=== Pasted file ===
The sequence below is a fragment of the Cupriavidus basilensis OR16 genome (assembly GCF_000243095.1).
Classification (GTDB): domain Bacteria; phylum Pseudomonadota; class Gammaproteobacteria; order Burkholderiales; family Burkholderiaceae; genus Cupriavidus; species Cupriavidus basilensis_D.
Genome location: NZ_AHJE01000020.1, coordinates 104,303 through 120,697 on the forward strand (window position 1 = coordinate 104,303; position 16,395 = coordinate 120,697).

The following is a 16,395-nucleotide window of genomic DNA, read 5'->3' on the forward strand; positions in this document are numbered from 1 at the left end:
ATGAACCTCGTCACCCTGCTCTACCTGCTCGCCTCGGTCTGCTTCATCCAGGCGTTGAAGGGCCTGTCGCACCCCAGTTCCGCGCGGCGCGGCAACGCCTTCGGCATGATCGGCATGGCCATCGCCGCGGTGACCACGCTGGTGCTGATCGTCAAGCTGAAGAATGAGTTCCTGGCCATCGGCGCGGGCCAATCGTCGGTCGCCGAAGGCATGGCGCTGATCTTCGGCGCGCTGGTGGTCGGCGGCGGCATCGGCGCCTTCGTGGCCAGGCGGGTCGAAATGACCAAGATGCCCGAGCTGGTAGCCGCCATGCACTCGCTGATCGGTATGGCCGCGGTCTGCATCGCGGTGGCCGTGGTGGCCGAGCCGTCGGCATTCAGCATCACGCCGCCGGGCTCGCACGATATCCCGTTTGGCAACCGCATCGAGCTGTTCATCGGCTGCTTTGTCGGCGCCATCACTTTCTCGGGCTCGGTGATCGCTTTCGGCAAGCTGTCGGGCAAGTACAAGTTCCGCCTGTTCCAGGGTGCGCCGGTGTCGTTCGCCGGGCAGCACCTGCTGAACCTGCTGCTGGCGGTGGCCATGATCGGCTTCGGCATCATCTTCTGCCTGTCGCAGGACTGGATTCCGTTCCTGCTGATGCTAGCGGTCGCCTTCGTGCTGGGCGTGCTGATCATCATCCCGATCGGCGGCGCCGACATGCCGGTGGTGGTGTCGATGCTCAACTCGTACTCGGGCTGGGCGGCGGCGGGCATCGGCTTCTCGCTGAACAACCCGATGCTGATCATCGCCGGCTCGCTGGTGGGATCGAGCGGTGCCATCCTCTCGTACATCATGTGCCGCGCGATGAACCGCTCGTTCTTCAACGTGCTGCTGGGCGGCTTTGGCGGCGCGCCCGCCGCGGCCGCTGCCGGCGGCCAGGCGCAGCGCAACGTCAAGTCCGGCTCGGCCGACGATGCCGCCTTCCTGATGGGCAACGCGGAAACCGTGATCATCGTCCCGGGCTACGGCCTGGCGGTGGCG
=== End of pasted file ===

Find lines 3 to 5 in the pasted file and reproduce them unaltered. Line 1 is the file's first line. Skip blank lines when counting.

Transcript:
Genome location: NZ_AHJE01000020.1, coordinates 104,303 through 120,697 on the forward strand (window position 1 = coordinate 104,303; position 16,395 = coordinate 120,697).

The following is a 16,395-nucleotide window of genomic DNA, read 5'->3' on the forward strand; positions in this document are numbered from 1 at the left end:
ATGAACCTCGTCACCCTGCTCTACCTGCTCGCCTCGGTCTGCTTCATCCAGGCGTTGAAGGGCCTGTCGCACCCCAGTTCCGCGCGGCGCGGCAACGCCTTCGGCATGATCGGCATGGCCATCGCCGCGGTGACCACGCTGGTGCTGATCGTCAAGCTGAAGAATGAGTTCCTGGCCATCGGCGCGGGCCAATCGTCGGTCGCCGAAGGCATGGCGCTGATCTTCGGCGCGCTGGTGGTCGGCGGCGGCATCGGCGCCTTCGTGGCCAGGCGGGTCGAAATGACCAAGATGCCCGAGCTGGTAGCCGCCATGCACTCGCTGATCGGTATGGCCGCGGTCTGCATCGCGGTGGCCGTGGTGGCCGAGCCGTCGGCATTCAGCATCACGCCGCCGGGCTCGCACGATATCCCGTTTGGCAACCGCATCGAGCTGTTCATCGGCTGCTTTGTCGGCGCCATCACTTTCTCGGGCTCGGTGATCGCTTTCGGCAAGCTGTCGGGCAAGTACAAGTTCCGCCTGTTCCAGGGTGCGCCGGTGTCGTTCGCCGGGCAGCACCTGCTGAACCTGCTGCTGGCGGTGGCCATGATCGGCTTCGGCATCATCTTCTGCCTGTCGCAGGACTGGATTCCGTTCCTGCTGATGCTAGCGGTCGCCTTCGTGCTGGGCGTGCTGATCATCATCCCGATCGGCGGCGCCGACATGCCGGTGGTGGTGTCGATGCTCAACTCGTACTCGGGCTGGGCGGCGGCGGGCATCGGCTTCTCGCTGAACAACCCGATGCTGATCATCGCCGGCTCGCTGGTGGGATCGAGCGGTGCCATCCTCTCGTACATCATGTGCCGCGCGATGAACCGCTCGTTCTTCAACGTGCTGCTGGGCGGCTTTGGCGGCGCGCCCGCCGCGGCCGCTGCCGGCGGCCAGGCGCAGCGCAACGTCAAGTCCGGCTCGGCCGACGATGCCGCCTTCCTGATGGGCAACGCGGAAACCGTGATCATCGTCCCGGGCTACGGCCTGGCGGTGGCG